The incredible story of the Raptors offense

When most people talked about the Raptors, they talked about the horrible defense, they even break it down to why it’s so bad, but they overlooked that the Raptors also has a pretty darn good offense. You would think someone would try to do an analysis on why that’s the case. After all, the Raptors ranked 22nd in offensive efficiency last season and right now they are 4th in the league. That’s an 18 spot jump, which is pretty rare thing to see in less than a year.

So what has happened?

To an outsider or someone who doesn’t watch the Raptors play, they would look at the roster and think that the Raptors is a jump shooting team. We do have a lot of good shooters, with Calderon, Bargnani, Turkoglu, Bellinelli, Bosh (an excellent mid range shooter) and etc. But that assumption wouldn’t be accurate; while the Raptors is the fifth best team in terms of 3 points percentage, they don’t attempt a lot of 3s. They are 15th in the league in terms of 3 point attempts per game at 17.7. The Orlando Magic leads the league with 28.8 3 point attempts per game.

The answer is something no one is talking about. The Raptors attack the paint and get to the free throw line. Right now, they are the 2nd best team in the league of getting to the charity stripe. Yes, this is the same Raptor team that had the 2nd worst free throw attempts per game a couple of years ago.

It all starts with Chris Bosh who makes his living at the free throw line. He averages 9 FT attempts per game, but unlike previous years, other Raptors help out. DeMar DeRozan isn’t shy of getting hit, and Jarrett Jack’s strength helps him get to the paint and draw fouls. The most surprising of all is Marco Belinelli, who most people think is a jump shooter, but he is so much more aggressive than I expected. The Laker game is a great example, the Raptors attempted 26 free throws, and Bosh didn’t have an attempt.

Another remarkable thing about this is, that the Raptors remain one of the top teams in terms of taking care of the ball. They are ranked 7th in turnover ratio according to Knickblogger.net. So they manage to draw fouls without turning the ball over, that’s a very tough thing to do. That’s because we have very good ball-handlers, from Jack, Belinelli, Turkoglu, Calderon, Bosh (an above average ballhandler for a PF) and Bargnani (an above average ball handler for a C).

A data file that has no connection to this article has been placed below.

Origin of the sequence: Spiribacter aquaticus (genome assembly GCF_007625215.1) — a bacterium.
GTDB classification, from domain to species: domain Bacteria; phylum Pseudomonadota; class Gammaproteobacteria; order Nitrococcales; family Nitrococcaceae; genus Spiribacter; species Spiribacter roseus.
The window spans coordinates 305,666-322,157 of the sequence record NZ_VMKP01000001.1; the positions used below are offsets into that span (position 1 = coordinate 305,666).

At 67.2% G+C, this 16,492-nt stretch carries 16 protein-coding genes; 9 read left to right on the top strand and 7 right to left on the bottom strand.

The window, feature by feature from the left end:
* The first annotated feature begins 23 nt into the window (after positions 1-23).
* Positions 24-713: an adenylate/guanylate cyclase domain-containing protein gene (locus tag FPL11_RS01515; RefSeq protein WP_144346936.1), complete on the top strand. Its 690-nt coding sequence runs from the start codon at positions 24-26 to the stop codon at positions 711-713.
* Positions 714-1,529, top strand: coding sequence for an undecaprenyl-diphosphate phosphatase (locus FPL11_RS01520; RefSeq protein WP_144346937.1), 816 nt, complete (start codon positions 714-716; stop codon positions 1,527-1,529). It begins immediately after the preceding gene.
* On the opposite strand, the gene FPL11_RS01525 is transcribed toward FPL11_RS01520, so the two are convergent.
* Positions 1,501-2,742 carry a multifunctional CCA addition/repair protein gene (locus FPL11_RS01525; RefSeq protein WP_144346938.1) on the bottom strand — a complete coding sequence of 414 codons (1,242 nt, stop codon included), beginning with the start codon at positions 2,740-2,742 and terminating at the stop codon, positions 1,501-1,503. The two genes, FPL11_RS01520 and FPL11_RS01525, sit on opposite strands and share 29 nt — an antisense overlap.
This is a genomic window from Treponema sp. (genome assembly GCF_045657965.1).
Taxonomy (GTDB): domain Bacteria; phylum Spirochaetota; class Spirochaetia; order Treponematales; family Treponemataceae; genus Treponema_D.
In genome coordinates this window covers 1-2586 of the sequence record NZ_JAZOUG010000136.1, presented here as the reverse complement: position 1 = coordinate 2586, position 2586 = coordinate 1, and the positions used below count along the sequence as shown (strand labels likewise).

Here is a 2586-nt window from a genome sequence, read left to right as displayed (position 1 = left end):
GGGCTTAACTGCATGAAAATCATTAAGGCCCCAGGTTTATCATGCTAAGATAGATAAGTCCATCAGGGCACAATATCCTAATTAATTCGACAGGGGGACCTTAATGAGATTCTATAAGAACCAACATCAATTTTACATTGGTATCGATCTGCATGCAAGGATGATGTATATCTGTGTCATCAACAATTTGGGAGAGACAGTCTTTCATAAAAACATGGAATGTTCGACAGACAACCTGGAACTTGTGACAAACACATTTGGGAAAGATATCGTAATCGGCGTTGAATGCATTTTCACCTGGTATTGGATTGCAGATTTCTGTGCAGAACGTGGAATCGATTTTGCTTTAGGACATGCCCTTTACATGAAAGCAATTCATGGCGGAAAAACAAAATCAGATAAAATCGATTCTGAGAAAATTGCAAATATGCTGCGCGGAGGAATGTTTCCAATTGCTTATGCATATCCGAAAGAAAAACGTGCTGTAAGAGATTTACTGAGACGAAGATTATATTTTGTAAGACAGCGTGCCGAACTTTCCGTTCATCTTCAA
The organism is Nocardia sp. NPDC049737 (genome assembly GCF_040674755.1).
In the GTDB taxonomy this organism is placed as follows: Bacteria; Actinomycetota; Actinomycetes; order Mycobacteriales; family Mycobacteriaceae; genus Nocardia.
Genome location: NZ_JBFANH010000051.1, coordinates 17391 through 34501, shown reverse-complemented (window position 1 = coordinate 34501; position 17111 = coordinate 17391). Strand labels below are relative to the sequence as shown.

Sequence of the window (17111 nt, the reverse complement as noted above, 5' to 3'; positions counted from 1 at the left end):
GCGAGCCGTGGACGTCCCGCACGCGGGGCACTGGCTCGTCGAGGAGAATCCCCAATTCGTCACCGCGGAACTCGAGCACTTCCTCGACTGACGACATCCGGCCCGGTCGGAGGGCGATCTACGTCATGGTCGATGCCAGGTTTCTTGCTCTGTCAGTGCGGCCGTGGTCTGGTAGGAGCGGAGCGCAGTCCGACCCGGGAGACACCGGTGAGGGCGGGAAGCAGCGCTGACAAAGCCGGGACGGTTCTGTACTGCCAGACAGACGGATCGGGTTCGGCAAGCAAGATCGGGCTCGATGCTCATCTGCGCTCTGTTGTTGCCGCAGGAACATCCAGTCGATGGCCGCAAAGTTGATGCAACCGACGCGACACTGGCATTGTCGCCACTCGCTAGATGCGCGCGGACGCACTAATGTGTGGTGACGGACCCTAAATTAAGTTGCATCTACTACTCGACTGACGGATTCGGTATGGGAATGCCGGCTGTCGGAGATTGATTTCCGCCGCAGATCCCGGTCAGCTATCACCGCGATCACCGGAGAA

Add to that, Bosh is having a monster year on offense. His added strength allows him to grab more offensive boards and play closer to the rim. According to NBA Hotspots, Bosh attempted 500 FGA around the immediate basket area last season, and this season he has already attempted 376 times while shooting at a higher percentage (57% 08-09, 59% 09-10), and there are almost half a season left.

One last note: This is from Kevin Pelton at Basketball Prospectus:

http://www.basketballprospectus.com/article.php?articleid=879

In paying tribute to Steve Nash earlier this season, I referenced hoopnumbers.com’s breakdown of adjusted plus-minus into the Four Factors at both ends of the floor. Of the top 13 players in adjusted impact on their team’s effective field-goal percentage, 11 were All-Stars last year. The 12th is Deron Williams, and I think it’s safe to say he belongs in the All-Star category despite the fact that a logjam of point guards in the West has kept him from actually making the team. The last player? Turkoglu, who ranked seventh by increasing his team’s eFG% by 1.34 percent while on the floor over the last three seasons when accounting for the quality of his teammates.

What I’m starting to suspect is there is something about how Turkoglu helps an offense that is not picked up by his individual stats. Whether it is because of his versatility, or his ability to run the pick-and-roll, he makes his teammates more efficient without generating a ton of assists or scoring all that efficiently (or that often) himself.

So maybe Hedo is doing something right even if the stats can’t prove it…

In the end, the story of the Raptors offense should get almost as much attention as its horrific (but improving) defense. I hope people do realize that maybe Jay Triano is doing something right.

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2 Responses to “The incredible story of the Raptors offense”

  1. JT Says:

    Great post. Maybe Hedo’s effect on offense can be likened to Battier’s effect on defense. It might not show up on typical metrics, but it’s there if you dig deeper.

    • pchu1234 Says:

      It could very well be. Hedo has a very crappy month in January, but his team score over 100 points in all but one game this month. Is it because his teammates stepped up, or maybe Hedo has something to do with it? I don’t know.

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